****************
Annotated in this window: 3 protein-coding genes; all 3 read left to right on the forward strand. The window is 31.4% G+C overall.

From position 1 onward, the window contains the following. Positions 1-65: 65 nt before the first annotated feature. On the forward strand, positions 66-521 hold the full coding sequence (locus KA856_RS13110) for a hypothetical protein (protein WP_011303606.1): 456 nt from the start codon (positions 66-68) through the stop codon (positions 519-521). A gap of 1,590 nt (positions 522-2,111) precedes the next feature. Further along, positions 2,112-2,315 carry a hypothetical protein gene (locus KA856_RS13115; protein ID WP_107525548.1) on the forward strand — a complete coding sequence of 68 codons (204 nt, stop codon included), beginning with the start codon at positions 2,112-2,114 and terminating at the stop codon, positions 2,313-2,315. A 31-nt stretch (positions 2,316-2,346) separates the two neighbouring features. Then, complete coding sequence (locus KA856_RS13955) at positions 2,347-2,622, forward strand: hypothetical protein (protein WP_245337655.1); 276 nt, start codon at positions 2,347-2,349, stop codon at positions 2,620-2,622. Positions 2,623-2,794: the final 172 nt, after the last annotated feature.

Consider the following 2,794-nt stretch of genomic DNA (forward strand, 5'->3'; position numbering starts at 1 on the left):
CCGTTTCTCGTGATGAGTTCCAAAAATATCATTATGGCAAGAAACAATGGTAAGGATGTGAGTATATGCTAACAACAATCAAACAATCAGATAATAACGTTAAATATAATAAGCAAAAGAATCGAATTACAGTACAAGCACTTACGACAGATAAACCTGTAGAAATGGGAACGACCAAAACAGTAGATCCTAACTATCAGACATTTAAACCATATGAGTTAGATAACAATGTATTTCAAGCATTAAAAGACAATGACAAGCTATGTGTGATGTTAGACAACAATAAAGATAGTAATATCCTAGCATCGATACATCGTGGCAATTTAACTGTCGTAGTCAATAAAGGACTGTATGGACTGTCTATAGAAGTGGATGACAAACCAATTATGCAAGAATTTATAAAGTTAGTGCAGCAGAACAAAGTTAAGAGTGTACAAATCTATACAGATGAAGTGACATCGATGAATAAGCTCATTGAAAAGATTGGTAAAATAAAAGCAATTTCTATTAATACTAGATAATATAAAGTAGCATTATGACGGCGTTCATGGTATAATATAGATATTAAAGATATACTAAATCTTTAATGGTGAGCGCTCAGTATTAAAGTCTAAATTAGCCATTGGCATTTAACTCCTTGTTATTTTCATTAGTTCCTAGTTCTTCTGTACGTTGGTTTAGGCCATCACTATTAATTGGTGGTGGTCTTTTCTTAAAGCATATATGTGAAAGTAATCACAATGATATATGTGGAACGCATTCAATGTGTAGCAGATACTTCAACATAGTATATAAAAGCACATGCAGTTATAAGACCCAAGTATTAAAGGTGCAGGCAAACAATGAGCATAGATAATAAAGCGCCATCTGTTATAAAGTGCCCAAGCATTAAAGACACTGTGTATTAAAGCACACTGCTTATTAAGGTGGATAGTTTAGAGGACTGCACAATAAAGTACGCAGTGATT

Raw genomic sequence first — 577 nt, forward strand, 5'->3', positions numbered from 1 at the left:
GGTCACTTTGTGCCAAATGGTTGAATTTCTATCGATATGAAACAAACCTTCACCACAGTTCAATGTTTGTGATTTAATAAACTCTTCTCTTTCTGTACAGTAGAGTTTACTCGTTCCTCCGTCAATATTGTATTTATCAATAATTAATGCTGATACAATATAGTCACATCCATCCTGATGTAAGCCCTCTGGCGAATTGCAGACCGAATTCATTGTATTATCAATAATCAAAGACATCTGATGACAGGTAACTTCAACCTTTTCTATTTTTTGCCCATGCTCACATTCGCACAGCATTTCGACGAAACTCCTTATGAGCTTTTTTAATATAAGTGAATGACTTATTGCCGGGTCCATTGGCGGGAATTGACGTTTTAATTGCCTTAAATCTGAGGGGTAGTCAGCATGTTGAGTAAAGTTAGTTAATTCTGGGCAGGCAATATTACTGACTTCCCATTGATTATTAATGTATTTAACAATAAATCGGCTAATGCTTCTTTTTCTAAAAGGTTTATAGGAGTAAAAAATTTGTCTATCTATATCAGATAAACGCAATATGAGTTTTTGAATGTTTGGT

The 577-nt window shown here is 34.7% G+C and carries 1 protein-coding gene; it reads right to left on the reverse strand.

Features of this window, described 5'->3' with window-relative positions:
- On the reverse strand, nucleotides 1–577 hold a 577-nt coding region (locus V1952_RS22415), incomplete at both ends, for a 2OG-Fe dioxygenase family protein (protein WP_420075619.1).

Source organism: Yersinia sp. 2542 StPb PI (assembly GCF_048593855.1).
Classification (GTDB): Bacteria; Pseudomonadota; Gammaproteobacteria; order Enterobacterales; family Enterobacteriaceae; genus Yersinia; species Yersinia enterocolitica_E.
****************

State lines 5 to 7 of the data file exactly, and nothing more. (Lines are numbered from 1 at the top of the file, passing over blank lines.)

Raw genomic sequence first — 577 nt, forward strand, 5'->3', positions numbered from 1 at the left:
GGTCACTTTGTGCCAAATGGTTGAATTTCTATCGATATGAAACAAACCTTCACCACAGTTCAATGTTTGTGATTTAATAAACTCTTCTCTTTCTGTACAGTAGAGTTTACTCGTTCCTCCGTCAATATTGTATTTATCAATAATTAATGCTGATACAATATAGTCACATCCATCCTGATGTAAGCCCTCTGGCGAATTGCAGACCGAATTCATTGTATTATCAATAATCAAAGACATCTGATGACAGGTAACTTCAACCTTTTCTATTTTTTGCCCATGCTCACATTCGCACAGCATTTCGACGAAACTCCTTATGAGCTTTTTTAATATAAGTGAATGACTTATTGCCGGGTCCATTGGCGGGAATTGACGTTTTAATTGCCTTAAATCTGAGGGGTAGTCAGCATGTTGAGTAAAGTTAGTTAATTCTGGGCAGGCAATATTACTGACTTCCCATTGATTATTAATGTATTTAACAATAAATCGGCTAATGCTTCTTTTTCTAAAAGGTTTATAGGAGTAAAAAATTTGTCTATCTATATCAGATAAACGCAATATGAGTTTTTGAATGTTTGGT

The 577-nt window shown here is 34.7% G+C and carries 1 protein-coding gene; it reads right to left on the reverse strand.